In order to minimise the spread of the coronavirus all museums of the Staatliche Kunstsammlungen Dresden remain closed until 20 April 2020.
In 1732, the missionaries of the Moravian Church in Herrnhut began to bring back objects from their remote journeys, building in this way the founding collection of the Völkerkundemuseum Herrnhut. Today, the museum holds approximately 7,000 objects, most of which entered the collection between 1878 and 1940.
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[Translate to English:] Sammler und Missionare
The permanent exhibition, which was opened in 2003, is entitled Ethnography and the Herrnhut Mission. At the heart of the exhibition are approximately 1200 objects from those peoples among whom the Moravian Church missionaries were active from the eighteenth to the twentieth centuries. Also, individual missionaries are showcased with a view to their ethnographic activities and their valuable missionary writings. For example, in the south of Africa, the Herrnhut native Georg Schmidt was active as the first Protestant missionary among the Khoikhoi from 1738 to 1744.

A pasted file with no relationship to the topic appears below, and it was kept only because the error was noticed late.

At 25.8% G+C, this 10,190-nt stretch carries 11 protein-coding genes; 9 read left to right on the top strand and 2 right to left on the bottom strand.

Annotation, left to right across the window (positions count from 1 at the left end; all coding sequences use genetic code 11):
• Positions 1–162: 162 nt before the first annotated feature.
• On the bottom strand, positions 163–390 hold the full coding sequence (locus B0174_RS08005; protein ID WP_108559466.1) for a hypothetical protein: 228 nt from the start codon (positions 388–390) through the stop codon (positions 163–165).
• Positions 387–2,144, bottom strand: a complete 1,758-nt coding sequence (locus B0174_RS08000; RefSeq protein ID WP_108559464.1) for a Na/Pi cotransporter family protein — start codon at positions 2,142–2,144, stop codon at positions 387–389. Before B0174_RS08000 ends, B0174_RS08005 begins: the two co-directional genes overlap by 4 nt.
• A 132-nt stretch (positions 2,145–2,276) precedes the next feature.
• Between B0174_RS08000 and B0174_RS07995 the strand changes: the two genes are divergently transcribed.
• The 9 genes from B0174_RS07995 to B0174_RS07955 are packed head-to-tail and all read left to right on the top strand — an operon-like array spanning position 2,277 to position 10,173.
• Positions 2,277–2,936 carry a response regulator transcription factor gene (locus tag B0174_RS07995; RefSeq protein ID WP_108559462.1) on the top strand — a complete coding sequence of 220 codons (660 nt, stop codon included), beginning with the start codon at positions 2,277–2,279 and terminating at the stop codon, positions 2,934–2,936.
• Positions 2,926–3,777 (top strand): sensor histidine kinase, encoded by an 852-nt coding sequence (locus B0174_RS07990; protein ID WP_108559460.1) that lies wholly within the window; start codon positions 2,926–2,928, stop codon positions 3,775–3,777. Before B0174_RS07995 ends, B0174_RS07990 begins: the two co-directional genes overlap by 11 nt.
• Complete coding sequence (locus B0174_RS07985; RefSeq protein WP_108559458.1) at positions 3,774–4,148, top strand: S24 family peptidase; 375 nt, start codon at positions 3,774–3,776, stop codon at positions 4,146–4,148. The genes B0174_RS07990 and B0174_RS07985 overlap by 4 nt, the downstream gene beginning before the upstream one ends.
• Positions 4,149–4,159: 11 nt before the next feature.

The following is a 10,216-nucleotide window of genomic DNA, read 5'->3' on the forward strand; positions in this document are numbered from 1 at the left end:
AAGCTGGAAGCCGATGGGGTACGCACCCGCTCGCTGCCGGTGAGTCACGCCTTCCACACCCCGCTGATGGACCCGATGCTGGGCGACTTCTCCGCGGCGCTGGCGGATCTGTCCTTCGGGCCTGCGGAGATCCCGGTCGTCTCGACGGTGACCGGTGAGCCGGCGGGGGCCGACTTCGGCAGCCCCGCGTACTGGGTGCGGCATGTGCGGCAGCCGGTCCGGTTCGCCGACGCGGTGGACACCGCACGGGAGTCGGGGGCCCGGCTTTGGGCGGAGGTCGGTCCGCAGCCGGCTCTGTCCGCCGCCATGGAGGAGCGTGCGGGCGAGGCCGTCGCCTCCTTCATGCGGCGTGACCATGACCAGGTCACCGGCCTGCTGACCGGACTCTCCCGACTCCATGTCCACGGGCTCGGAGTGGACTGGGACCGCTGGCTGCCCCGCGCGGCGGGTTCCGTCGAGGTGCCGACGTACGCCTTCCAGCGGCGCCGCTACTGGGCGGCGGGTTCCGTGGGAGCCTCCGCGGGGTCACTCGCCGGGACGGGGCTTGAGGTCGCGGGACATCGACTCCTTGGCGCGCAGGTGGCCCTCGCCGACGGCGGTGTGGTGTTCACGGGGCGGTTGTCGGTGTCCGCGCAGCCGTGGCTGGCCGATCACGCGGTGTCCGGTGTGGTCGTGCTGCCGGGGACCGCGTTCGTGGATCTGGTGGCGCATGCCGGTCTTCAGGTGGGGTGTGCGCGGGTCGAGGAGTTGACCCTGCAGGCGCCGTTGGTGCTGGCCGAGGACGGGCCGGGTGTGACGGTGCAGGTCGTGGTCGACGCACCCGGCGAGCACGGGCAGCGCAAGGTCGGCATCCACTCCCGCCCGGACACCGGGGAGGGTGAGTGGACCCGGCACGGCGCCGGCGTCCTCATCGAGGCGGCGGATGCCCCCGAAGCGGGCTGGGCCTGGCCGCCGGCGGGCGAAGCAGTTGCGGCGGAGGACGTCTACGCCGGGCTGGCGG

[Translate to English:] Einmal um die Welt
Besides the African continent and Australia, other missionary destinations were today’s Republic of Kalmykia, Greenland, Alaska, Labrador, Nicaragua as well as Suriname and the Virgin Islands, on whose Saint Thomas Island missionary work began in 1732. In the north Indian Himalayas as well, they established mission stations in the Lahoul District in 1856 and in Ladakh in 1885. Here, they made great accomplishments in the fields of linguistics and religious studies.
[Translate to English:] Höhepunkte der Sammlung
Among the highlights of the collection are Buddhist ritual objects from a temple yurt of West Mongolian Kalmyks in southern Russia – a rarity in European museums – as well as 36 ethnographical objects from the South Pacific and from the northwest American coast, which were collected during the third voyage of the English captain and explorer James Cook (1728–1779).
To highlight particular themes, special exhibitions at the museum are developed using items held in storage. These exhibitions may also incorporate private travellers’ ethnographic collections and photographs, and they present opportunities for collaborations with other institutions.